Mental Health

Check Yourself: Good vs Bad Mental Health

Like physical health, everyone has mental health, and as with physical health, mental health too can be good and bad, sometimes all in one week!

Poor mental health can manifest physically, as well as affect our emotions, work-life balance, family dynamics, productivity and more. There are many ways you may be able to spot signs and symptoms of poor mental health. In this article, we’re going to focus on the physical and behavioural signs that indicate someone is struggling with maintaining good mental health.

Without a broken bone or an open wound to show, a negative mental health condition can be difficult to spot because the symptoms aren’t always visible or obvious to the outside world, but that’s not to say that mental health conditions are rare. Roughly one in four adults suffer from a diagnosable mental health condition in any given year.

Here’s what you need to know:

There is such a thing as good mental health - where a person is able to process and regulate their feelings and emotions, is able to deal with adversity and setbacks, and generally has a positive disposition towards life. People with good mental health aren’t always happy all the time. They still have occasional negative emotions - they get sad and upset, disappointed and stressed, but they’re psychologically able to “bounce back”, oftentimes using setbacks to their advantage too. We call this high resilience and we can even measure somebody’s resilience to determine if any professional support needs to be sought to improve.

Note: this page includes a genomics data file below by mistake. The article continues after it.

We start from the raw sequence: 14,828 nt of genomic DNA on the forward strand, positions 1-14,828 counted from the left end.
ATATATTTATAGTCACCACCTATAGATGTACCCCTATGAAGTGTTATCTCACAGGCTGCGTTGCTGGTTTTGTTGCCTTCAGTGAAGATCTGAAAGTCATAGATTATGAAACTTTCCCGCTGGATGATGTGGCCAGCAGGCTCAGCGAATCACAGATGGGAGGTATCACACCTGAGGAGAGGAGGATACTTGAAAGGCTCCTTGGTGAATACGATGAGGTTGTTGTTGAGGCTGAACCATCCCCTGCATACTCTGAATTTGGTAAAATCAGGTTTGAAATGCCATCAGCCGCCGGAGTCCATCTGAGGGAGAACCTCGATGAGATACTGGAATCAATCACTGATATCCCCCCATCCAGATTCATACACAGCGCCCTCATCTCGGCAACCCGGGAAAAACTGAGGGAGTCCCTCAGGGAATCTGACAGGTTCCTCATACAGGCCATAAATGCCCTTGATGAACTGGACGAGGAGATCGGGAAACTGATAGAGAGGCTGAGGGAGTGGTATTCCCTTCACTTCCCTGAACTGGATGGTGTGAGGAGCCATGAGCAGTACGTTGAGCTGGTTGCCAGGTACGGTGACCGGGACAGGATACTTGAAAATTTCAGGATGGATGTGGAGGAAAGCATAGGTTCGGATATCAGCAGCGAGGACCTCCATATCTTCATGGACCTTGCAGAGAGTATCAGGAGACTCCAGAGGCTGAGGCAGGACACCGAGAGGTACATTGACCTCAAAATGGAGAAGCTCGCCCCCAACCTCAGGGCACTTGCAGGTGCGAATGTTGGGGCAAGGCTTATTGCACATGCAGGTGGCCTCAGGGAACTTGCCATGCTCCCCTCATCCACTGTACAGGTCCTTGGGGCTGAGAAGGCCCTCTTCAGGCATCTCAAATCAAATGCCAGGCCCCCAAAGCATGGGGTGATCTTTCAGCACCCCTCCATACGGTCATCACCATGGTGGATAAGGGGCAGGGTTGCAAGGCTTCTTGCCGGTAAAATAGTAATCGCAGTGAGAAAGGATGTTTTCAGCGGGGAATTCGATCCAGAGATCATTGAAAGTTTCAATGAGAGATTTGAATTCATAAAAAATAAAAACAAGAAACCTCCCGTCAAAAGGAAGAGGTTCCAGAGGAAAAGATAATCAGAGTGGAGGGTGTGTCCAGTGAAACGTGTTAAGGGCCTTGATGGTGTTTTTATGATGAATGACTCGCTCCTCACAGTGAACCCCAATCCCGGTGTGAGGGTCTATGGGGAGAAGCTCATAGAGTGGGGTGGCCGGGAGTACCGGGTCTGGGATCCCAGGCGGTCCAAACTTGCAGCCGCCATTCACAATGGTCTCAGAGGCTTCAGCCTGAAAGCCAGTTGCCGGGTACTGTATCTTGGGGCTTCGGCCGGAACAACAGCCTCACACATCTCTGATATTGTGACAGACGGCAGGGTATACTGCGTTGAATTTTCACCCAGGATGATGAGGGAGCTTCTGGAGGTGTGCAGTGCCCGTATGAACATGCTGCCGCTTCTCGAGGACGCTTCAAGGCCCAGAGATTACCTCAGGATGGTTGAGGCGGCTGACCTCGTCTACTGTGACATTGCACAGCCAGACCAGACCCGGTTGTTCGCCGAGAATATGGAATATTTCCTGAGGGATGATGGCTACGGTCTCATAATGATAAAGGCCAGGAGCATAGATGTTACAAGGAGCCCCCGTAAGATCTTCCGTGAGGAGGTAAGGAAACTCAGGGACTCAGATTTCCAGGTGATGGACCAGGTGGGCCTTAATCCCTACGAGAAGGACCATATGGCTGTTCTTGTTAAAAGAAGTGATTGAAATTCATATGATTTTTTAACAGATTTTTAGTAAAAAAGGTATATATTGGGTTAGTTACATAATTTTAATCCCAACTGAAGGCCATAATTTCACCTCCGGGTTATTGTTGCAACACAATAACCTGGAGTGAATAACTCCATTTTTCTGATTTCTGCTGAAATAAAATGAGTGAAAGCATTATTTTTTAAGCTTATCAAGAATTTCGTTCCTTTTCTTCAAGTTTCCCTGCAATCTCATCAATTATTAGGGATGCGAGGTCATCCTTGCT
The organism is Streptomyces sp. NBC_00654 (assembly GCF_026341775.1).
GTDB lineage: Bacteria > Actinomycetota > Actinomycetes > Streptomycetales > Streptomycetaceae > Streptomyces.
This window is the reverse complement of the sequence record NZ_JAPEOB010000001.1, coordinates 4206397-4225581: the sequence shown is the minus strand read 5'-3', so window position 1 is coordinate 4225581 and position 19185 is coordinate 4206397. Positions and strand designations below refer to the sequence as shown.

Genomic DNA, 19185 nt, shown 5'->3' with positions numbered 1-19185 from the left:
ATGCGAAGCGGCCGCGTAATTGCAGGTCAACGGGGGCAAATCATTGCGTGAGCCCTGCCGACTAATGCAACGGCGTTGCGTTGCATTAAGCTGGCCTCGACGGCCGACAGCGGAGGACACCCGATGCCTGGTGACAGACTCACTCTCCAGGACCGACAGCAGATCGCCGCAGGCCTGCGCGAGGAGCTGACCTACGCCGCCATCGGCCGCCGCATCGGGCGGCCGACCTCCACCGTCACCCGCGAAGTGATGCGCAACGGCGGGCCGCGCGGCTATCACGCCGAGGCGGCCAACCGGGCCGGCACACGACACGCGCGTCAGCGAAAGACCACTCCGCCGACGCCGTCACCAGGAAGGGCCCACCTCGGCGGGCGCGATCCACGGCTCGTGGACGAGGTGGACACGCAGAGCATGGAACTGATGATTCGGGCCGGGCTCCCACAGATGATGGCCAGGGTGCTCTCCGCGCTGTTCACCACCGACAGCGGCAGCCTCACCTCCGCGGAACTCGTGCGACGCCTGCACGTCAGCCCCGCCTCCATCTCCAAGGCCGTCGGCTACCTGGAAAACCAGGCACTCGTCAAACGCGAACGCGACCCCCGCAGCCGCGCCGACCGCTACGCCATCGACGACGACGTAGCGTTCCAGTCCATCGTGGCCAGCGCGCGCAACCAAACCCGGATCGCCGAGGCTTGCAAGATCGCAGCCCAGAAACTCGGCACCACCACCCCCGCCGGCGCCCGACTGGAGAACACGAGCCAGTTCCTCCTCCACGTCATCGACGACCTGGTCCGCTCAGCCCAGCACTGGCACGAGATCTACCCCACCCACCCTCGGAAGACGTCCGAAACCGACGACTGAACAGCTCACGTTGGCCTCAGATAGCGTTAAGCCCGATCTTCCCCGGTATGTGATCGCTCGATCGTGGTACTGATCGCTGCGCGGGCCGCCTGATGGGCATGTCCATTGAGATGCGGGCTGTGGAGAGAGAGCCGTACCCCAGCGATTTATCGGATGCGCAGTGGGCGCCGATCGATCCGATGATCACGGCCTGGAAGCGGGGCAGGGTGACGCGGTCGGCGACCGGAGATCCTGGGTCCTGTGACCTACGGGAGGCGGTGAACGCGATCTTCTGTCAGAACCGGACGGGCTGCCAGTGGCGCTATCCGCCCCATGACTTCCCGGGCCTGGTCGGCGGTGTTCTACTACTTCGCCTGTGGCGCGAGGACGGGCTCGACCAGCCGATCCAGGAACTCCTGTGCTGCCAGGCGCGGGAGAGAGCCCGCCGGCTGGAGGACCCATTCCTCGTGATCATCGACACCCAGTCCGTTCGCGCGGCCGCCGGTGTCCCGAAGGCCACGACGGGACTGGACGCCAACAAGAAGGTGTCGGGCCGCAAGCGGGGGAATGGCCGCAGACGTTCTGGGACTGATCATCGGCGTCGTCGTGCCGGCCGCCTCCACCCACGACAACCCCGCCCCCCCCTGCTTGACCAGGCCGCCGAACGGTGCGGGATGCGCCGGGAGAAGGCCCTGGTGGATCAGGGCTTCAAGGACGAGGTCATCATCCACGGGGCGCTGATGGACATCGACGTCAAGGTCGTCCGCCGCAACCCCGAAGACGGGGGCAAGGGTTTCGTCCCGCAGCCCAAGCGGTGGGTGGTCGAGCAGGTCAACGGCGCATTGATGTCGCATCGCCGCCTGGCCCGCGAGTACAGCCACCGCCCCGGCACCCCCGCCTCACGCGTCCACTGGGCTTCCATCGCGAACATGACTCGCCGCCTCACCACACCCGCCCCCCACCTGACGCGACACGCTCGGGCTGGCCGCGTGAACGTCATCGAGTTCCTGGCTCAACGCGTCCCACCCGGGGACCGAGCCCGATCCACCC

People with good mental health have regular mood fluctuations, regular sleeping patterns, and generally high energy levels. They also tend to be socially active and are able to demonstrate consistently good performance at work and at home. They’re able to relax and have confidence in both themselves and in others.

Just remember: it’s not about perfection or being able to tick every box. If you feel like all of the elements above don’t apply to you – it doesn’t necessarily mean you have poor mental health.

As mental health declines, there are increasing examples of “reacting”. This is when a person’s psychological and emotional stability is compromised, usually in times of great stress, where they don’t naturally establish a sense of equilibrium, but instead appear “riled up” or “explosive” in their responses to external events. This too is normal if it's temporary, however, left unchecked, any additional pressure could result in the person spiralling to worse mental health.

Someone who fits into the ‘reacting’ category may be irritable or impatient, nervous, or sad. They may worry more and experience forgetfulness or mindlessness. They may have trouble sleeping and find it difficult to relax, and they may experience intrusive thoughts. They might have low self-confidence, decreased social activity, and they may experience procrastination on a regular basis.

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As mental health deteriorates further, a person may experience consistent feelings of anger, anxiety, hopelessness, worthlessness, and withdrawal. They may also experience insomnia, be fatigued, isolate themselves socially and demonstrate decreased performance in their home and work life. People with compromised mental health at this stage tend to have more physical ailments and they also may have the inability to find pleasure in things they would usually enjoy, which is a common symptom of many mental health conditions such as depression, anxiety and burnout.